“Get off the talking points!”
That, in a nutshell, pretty much sums up Democrats’ failing and flailing strategy to discredit the Tax Cuts and Jobs Act. And that is what CNBC’s Steve Liesman told DNC Chair Tom Perez in response to a question about a 2017 tax plan by talking about ‘trickle down’ economics, and then something about George Bush, though we’re not clear exactly which one he was talking about.
These are the same recycled talking points we’ve heard from Democrats for years, decades even. And they are not only hilariously cliché, but downright divorced from reality.
Then some Senate Democrats were forced to delete tweets claiming that the Tax Cuts and Jobs Act raises taxes on most working-class families. These retractions came after The Washington Post awarded their comments a prestigious Four Pinocchio rating: “In their haste to condemn the GOP tax plan, Democrats have spread far and wide the false claim that families making less than $86,100 on average will face a hefty tax hike. Actually, it’s the opposite. Most families in that income range would get a cut. Any Democrat who spread this claim should delete their tweets and make clear they were in error.”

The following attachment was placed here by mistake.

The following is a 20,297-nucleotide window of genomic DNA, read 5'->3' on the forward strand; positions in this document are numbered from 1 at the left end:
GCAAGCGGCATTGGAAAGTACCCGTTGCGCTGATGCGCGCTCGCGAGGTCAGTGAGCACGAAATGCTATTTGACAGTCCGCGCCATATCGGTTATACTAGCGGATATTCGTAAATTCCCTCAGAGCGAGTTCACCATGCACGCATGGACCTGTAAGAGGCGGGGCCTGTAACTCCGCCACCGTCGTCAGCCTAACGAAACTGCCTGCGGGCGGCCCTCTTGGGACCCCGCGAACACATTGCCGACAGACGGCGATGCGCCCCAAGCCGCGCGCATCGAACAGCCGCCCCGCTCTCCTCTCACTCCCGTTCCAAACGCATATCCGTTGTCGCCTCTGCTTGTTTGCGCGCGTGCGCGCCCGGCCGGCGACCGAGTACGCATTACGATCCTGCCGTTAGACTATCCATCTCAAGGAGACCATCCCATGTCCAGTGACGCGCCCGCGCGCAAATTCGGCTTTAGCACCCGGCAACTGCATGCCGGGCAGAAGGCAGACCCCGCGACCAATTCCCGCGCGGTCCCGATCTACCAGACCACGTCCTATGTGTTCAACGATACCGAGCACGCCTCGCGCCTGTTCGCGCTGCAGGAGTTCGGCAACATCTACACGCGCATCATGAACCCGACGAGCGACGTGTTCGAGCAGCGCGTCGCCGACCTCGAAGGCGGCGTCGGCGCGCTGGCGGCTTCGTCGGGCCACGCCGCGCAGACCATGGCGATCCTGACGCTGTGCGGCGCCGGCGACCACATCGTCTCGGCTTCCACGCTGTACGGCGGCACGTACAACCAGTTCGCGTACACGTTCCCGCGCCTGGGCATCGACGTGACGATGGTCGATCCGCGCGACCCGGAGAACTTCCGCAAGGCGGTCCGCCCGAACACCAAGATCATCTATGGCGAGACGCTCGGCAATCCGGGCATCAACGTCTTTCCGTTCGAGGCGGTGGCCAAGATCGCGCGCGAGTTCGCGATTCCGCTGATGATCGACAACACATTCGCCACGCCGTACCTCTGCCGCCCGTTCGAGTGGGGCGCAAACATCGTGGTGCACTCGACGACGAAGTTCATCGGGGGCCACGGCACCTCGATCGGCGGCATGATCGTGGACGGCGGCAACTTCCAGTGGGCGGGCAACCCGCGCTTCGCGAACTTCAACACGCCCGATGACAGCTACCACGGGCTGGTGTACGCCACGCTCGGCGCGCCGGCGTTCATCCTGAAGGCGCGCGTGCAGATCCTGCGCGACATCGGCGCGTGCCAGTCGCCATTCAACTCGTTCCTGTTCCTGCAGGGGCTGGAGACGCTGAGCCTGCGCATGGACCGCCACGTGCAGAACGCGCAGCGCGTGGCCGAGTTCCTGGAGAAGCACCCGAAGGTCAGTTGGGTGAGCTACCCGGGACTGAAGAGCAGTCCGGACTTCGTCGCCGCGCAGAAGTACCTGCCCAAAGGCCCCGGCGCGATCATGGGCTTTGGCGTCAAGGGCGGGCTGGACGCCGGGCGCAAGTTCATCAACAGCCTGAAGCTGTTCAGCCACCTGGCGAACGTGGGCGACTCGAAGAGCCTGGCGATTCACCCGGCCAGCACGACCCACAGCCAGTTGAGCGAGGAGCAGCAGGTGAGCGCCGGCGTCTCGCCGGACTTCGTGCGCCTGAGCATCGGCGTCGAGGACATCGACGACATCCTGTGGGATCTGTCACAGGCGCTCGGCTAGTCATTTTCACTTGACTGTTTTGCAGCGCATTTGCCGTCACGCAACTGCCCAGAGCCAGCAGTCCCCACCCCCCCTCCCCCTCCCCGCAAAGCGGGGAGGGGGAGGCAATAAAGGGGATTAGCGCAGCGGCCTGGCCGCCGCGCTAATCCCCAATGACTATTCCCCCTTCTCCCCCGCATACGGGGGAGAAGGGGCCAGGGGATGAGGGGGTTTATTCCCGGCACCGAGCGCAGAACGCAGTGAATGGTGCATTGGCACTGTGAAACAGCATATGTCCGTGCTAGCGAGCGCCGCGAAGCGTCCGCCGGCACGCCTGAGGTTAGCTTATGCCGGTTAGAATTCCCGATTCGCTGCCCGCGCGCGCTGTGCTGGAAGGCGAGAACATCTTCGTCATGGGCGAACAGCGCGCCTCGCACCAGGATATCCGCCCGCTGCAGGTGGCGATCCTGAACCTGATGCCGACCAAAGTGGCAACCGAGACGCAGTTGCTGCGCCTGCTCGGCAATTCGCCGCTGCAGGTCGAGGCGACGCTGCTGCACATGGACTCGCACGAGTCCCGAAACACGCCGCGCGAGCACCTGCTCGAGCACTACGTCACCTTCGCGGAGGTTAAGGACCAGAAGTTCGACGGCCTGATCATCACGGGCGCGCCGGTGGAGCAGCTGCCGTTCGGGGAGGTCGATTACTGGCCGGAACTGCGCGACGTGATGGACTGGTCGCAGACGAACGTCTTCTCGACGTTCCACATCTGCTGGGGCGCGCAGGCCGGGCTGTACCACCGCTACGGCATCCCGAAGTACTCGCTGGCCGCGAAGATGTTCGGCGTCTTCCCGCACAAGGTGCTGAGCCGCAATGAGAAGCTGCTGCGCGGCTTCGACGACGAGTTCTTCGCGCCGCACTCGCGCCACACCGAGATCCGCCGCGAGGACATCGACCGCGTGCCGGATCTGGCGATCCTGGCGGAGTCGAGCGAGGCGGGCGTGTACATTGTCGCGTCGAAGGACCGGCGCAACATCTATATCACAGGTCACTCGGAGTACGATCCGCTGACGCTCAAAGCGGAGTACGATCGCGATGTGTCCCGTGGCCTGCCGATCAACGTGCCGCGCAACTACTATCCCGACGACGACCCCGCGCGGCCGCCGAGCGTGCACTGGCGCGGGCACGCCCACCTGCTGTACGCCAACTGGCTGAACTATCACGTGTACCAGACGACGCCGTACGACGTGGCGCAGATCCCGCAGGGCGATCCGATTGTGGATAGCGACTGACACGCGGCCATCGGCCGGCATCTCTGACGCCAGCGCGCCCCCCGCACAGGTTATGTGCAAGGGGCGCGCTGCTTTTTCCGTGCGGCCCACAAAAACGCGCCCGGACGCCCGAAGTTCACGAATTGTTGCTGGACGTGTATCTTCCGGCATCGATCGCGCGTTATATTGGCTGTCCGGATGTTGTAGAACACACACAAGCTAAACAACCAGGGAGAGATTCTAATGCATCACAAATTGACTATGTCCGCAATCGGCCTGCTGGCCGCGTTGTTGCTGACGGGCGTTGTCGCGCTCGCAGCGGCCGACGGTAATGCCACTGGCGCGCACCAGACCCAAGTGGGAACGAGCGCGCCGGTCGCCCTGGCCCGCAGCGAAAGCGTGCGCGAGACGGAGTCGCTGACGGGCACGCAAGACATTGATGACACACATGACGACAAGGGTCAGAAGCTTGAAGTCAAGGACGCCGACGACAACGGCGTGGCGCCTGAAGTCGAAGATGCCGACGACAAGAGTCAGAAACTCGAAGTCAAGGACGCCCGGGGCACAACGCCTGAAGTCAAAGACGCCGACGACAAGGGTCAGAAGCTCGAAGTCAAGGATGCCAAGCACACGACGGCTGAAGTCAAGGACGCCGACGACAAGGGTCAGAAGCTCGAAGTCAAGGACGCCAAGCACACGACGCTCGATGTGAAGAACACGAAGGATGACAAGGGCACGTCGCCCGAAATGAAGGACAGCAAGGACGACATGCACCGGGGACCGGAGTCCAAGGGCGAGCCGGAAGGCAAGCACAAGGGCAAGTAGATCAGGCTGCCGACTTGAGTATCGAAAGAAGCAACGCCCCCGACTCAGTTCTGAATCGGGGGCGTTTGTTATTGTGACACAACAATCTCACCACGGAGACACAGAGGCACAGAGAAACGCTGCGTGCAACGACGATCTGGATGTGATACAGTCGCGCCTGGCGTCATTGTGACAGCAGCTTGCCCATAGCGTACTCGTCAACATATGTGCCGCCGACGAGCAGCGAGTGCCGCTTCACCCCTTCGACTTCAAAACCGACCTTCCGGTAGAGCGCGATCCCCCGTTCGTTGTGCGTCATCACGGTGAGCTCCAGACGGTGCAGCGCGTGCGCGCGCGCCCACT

On Monday, the start of committee markup brought a chance for Democrats to get back on track. Under the headline, “Democrats yell, seethe during markup of GOP tax plan,” CNN notes that “GOP members were united as they lauded their legislation as a tax break for businesses and Americans across the board,” while “at times, Democrats' messaging appeared to be all over the board.”
Discredited tweets, rejected talking points, yelling and seething. Not exactly an inspiring start.
As POLITICO has reported, Democrats are in disarray trying to “rev up their base” and “tank” these middle-class tax cuts. Despite all the wrangling, “some moderate and conservative Democrats haven’t ruled out backing the Republican plan, saying there’s a lot in there to like, including a lower corporate tax rate.”
Now, those Democrats have a point. As the Washington Examiner pointed out this week, Democrats have long supported cutting the corporate tax rate as a means to raise wages, create jobs, and spur economic growth: “Why would Democrats want simplification and rate reduction in corporate taxes when they are in charge, but oppose it when Republicans are in charge? Because they know it will work.”
So there you have it. Republicans are unified around a plan to deliver more jobs, fairer taxes, and bigger paychecks to the American people.
And Democrats are, well, ¯\_(ツ)_/¯.